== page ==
Competition in absentia: China, Japan, and British Cotton Textiles in Korea: 1876–1910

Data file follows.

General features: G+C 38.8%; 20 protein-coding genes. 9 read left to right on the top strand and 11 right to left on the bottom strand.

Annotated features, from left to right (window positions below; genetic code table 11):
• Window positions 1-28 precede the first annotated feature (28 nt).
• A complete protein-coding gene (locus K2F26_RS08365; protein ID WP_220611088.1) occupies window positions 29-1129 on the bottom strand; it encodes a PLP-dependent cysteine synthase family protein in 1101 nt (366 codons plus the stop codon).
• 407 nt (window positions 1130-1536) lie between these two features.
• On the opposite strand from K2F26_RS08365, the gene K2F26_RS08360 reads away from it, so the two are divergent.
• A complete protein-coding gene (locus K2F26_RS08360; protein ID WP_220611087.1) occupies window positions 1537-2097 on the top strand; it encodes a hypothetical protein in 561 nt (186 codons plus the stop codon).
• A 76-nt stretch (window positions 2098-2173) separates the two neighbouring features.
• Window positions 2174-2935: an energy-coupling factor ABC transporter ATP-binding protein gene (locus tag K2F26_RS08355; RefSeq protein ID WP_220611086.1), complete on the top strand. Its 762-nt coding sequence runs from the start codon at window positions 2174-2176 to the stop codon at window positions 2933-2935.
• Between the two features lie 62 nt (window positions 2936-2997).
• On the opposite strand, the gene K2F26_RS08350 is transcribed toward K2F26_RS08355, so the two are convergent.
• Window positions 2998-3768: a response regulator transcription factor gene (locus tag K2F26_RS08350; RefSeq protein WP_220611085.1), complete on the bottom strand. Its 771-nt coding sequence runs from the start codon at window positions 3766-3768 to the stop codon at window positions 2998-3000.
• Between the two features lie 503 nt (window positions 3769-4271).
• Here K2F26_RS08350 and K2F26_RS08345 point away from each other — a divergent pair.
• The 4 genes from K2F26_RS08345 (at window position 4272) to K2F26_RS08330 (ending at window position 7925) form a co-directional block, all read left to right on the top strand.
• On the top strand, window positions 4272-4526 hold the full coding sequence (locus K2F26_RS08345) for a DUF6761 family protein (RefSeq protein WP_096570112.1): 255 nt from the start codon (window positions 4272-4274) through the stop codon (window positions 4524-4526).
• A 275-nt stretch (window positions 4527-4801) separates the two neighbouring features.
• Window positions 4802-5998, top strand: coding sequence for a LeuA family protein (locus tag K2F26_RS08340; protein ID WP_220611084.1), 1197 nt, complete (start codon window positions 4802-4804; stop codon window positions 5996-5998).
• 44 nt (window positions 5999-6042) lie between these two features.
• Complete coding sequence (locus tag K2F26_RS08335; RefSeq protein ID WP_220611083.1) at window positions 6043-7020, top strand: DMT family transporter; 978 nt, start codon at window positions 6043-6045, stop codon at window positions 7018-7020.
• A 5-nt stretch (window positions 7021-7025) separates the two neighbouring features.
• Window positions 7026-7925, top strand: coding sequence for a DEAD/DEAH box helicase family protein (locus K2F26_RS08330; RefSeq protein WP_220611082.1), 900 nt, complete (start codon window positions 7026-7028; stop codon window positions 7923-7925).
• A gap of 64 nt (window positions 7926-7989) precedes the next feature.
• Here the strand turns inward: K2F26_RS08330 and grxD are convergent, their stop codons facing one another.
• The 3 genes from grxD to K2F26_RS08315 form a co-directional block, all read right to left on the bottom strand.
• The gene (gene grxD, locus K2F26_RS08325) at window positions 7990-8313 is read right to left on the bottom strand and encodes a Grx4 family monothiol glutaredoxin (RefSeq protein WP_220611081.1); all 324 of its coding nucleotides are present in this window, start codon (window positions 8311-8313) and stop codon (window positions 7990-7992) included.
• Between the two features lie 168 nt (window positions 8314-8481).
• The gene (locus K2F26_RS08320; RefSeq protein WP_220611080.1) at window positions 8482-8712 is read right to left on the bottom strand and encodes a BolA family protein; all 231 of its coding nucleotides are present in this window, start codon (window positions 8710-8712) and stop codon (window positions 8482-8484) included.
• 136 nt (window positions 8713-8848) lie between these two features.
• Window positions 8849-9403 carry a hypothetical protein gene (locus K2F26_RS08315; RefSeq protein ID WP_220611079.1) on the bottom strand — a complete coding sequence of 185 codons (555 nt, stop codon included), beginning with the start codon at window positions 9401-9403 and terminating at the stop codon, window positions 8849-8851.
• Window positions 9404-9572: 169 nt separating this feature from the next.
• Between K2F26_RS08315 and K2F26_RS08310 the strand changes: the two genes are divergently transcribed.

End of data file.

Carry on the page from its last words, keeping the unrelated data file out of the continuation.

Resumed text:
Machine-woven cotton textiles are emblematic of British industrialization and imperialism. Trade was also permitted but severely regulated at designated periodic trade fairs along the Sino-Korean border. The British Empire took a leading role in the 19th-century transformation of the nature of commercial relations between the Qing Empire and the outside world. The import of cotton, silk, and hemp textiles constituted the largest and most significant component of Korea's imports during the open port period. Competition in the transit trade was fierce but the advantages possessed by Chinese merchants meant that they quickly seized the upper hand. One of the first areas where Japanese competition in Korea was evident was cotton yam. Much more work needs to be done before the aggregate impact of Korea's foreign trade on domestic industry and commerce can be fully and thoroughly measured.